Kamo no Chomei, a medieval Japanese Minimalist

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Minimalism and the tiny house movement are both popular topics on the internet nowadays. However modern these movements might seem, they have centuries-old antecedents. Kamo no Chomei was a poet and recluse who lived eight centuries ago. He was one of the most important writers of the early Kamakura Period (1185–1333). Among his achievements include Hojoki (his most famous work), as well as contributions to Japanese aesthetics. Chomei was also a member of the Bureau of Poetry of retired emperor Go-Toba.

Kamo no Chomei, in 1204, decided to take Buddhist holy vows. He was dissatisfied with his lack of a high position at the Shinto shrine with which his family was associated. He also had a negative attitude towards the social conventions and blamed them for the lack of innovation in artistic achievement of the time.[1] Chomei then went into the hills outside of Kyoto, at a place called Hino. It was here that he wrote his most famous work, Hojoki in 1212.

Hojoki is usually translated as Account of a Ten-Foot-Square Hut, or Account of My Hut. This work is part of a genre called Soan Bungaku (Recluse Literature). Kamo no Chomei left the world of the court and lived in seclusion for the rest of his life. This literary genre had strong Buddhist influences, interest in nature, and allowed for self-reflection. “The physical separation from the secular world freed the “recluses” from heavy obligations to their families or superiors and allowed for devotion to their own interests, which often included literary and cultural pursuits.”[2]
Many of the major Recluse Literature writers were Buddhist monks. Aside from Chomei, another famous writer in this genre was Yoshida Kenko (c.1283-c.1352). Kenko lived a little bit later than Kamo no Chomei, but was part of the same writing tradition. Also like Chomei, Kenko made significant contributions to Japanese aesthetics. His most famous work is Tsurezuregusa (Essays in Idleness). In Essays in Idleness, Kenko shows how much the aesthetic notions of impermanence and impending death have influenced his thinking.[3]

What is the subject matter of Hojoki? Hojoki was written in 1212 when Kamo no Chomei was living in as a recluse outside Kyoto and the contents of this work are largely shaped by Buddhism and trying to make sense of a violent world. Chomei’s reflections bring him to an interesting place. “In the end, however, Chomei finds himself in the paradoxical position of advocating detachment and rebirth in the Pure Land[4] while at the same time becomes attached to the beauties of nature and the four seasons and the aesthetic life of his ten foot square hut at Hino.”[5] The ten foot square hut was a simple dwelling that served as the home for Kamo no Chomei during the period of his life in which he lived as a recluse.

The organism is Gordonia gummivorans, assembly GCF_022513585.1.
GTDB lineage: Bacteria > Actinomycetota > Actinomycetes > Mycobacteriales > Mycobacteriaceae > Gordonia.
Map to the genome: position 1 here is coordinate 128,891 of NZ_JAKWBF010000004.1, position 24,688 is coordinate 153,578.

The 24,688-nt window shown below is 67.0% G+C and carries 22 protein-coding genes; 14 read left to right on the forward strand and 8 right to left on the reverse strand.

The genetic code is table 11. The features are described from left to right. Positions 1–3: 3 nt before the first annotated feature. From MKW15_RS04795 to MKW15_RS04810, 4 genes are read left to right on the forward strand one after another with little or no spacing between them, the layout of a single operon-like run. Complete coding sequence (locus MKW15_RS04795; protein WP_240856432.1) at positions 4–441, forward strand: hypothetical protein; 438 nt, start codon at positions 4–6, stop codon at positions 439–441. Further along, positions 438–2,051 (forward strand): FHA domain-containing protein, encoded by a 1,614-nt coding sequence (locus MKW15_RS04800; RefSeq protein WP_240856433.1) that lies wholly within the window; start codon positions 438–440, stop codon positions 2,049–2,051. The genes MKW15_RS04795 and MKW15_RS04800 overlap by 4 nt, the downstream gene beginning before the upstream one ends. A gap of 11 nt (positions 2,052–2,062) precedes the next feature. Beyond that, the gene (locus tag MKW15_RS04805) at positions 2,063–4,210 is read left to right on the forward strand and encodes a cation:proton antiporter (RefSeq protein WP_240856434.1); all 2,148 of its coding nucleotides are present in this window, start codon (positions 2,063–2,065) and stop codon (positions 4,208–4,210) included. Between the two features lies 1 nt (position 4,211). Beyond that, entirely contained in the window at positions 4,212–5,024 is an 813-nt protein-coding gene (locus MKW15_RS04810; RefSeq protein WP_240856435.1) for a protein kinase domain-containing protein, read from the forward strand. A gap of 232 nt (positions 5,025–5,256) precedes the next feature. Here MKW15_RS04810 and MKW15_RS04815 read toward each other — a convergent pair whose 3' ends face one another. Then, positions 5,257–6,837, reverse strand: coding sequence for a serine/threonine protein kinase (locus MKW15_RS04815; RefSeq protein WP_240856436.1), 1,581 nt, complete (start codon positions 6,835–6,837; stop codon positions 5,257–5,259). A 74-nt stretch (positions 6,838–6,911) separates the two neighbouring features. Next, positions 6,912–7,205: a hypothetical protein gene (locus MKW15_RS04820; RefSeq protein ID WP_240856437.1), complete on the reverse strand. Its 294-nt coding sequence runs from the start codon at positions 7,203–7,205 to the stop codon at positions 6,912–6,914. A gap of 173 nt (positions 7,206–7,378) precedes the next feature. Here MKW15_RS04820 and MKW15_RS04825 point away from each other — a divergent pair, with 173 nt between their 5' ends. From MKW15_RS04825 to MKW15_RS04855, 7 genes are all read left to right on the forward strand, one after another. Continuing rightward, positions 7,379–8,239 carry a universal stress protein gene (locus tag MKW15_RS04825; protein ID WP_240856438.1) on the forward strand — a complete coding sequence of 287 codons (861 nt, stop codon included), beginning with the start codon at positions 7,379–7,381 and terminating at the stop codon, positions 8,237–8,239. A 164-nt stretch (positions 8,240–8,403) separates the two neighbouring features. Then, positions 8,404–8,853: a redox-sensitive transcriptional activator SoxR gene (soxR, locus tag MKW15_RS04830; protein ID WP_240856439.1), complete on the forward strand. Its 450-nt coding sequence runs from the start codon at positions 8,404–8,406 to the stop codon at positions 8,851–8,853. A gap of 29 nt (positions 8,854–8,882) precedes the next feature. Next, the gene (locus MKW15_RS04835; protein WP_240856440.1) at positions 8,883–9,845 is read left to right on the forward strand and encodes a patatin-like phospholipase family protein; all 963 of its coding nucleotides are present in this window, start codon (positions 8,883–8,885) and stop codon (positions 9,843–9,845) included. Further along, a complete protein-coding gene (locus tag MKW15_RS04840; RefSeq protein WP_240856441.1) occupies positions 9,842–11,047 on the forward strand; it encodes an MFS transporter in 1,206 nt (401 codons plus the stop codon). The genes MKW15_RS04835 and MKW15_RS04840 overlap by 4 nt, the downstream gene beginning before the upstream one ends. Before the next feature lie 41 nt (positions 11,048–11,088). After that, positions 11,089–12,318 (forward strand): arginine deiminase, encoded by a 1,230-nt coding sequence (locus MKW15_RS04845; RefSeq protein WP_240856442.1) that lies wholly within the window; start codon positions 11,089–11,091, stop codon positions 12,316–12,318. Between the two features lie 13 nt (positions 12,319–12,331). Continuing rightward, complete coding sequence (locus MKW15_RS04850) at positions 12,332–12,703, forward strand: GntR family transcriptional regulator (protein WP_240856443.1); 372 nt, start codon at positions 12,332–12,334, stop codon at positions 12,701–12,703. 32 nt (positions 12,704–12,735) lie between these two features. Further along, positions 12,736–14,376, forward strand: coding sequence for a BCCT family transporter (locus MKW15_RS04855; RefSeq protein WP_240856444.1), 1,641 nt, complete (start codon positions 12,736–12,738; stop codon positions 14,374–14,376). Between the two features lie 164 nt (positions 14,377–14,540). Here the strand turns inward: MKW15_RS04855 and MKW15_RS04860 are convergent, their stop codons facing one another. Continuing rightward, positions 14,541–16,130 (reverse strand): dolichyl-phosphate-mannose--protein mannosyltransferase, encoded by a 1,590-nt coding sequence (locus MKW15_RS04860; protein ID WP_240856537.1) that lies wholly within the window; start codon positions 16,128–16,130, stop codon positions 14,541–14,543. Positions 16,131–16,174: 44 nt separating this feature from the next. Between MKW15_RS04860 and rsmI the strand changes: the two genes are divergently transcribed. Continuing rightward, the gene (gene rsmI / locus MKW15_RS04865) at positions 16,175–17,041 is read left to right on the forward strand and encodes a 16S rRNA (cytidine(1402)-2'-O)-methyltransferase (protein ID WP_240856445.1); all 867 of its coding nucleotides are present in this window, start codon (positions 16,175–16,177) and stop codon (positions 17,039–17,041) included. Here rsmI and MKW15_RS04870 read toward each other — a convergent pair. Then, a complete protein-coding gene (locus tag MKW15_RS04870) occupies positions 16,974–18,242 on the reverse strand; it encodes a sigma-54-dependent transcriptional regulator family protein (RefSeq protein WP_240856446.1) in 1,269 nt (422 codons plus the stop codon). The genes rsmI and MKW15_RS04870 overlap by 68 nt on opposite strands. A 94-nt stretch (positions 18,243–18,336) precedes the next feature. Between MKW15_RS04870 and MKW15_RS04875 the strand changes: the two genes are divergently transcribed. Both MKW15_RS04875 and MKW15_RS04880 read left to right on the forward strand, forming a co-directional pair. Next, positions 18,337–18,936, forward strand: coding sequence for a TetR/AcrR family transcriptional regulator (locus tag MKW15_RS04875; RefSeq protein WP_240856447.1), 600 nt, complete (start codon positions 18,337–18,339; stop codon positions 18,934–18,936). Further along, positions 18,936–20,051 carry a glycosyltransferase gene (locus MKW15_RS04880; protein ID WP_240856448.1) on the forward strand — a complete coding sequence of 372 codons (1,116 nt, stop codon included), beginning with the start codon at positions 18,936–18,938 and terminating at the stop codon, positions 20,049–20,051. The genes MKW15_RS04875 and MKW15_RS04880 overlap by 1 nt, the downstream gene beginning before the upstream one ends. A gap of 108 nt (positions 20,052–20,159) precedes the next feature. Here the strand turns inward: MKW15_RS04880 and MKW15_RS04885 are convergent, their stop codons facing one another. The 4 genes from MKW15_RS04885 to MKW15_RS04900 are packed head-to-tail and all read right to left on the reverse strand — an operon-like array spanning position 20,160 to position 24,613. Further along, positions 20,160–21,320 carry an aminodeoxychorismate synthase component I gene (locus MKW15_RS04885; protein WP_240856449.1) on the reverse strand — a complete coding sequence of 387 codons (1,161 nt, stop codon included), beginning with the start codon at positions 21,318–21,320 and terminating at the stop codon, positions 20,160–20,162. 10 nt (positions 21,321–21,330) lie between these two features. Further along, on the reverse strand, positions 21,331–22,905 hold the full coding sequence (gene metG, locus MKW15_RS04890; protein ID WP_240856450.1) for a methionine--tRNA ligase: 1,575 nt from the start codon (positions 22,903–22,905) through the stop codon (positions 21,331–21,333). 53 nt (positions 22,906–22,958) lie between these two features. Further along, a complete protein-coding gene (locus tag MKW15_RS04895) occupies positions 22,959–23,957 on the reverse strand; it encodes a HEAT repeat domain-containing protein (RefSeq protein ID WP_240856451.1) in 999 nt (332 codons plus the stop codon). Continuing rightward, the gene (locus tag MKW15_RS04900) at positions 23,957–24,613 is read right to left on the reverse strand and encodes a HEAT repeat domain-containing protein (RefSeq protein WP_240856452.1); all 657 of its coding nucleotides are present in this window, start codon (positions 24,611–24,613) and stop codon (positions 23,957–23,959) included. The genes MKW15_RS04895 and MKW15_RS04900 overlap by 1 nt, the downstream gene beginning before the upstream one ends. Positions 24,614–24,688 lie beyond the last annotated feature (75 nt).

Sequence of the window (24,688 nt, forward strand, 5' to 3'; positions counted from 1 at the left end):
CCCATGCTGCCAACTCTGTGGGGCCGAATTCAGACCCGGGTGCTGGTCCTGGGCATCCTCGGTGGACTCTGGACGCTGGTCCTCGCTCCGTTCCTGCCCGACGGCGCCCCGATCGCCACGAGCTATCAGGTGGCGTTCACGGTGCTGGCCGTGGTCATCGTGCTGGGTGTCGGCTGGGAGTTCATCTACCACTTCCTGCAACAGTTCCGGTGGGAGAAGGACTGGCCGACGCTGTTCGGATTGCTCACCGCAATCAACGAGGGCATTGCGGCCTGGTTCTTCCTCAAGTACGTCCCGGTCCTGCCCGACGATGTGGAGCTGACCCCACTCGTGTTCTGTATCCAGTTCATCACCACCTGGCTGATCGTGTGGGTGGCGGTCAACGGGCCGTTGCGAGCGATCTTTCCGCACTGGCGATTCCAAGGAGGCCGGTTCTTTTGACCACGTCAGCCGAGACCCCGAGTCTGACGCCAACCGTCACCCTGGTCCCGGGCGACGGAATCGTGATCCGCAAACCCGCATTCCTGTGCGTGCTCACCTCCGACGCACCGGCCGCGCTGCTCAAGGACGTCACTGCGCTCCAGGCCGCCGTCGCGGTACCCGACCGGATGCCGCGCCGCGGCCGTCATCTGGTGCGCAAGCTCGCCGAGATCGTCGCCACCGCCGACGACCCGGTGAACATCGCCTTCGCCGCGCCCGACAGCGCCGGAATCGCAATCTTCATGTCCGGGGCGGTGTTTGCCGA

In Hojoki, Kamo no Chomei opens describing a river. “The current of the flowing river does not cease, and yet the water is not the same water as before. The foam that floats on stagnant pools, now vanishing, now forming never stays the same for long. So too, it is with the people and dwellings of the world.”[6] The Japanese aesthetic notion of impermanence, central to Buddhist teachings, features prominently throughout the work. This opening sets up the reader for the tone in which the disasters will be looked at in Hojoki. The opening, discussing the flowing river, is also reminiscent to the western reader of the philosophy of Heraclitus: no one steps in the same river twice.

Chomei observes, not only disasters, but also how people react. One thing that really stands out is how people valued horses and saddles over carriages. Luxuries did not do much good in times of disaster. “As their endurance wore down, they tried to dispose of their valuables as if throwing them away, but no one showed any interest. The few who did engage in barter despised gold and cherished millet.”[7] The events described here are referring to a famine that occurred in Japan in about 1181–1182.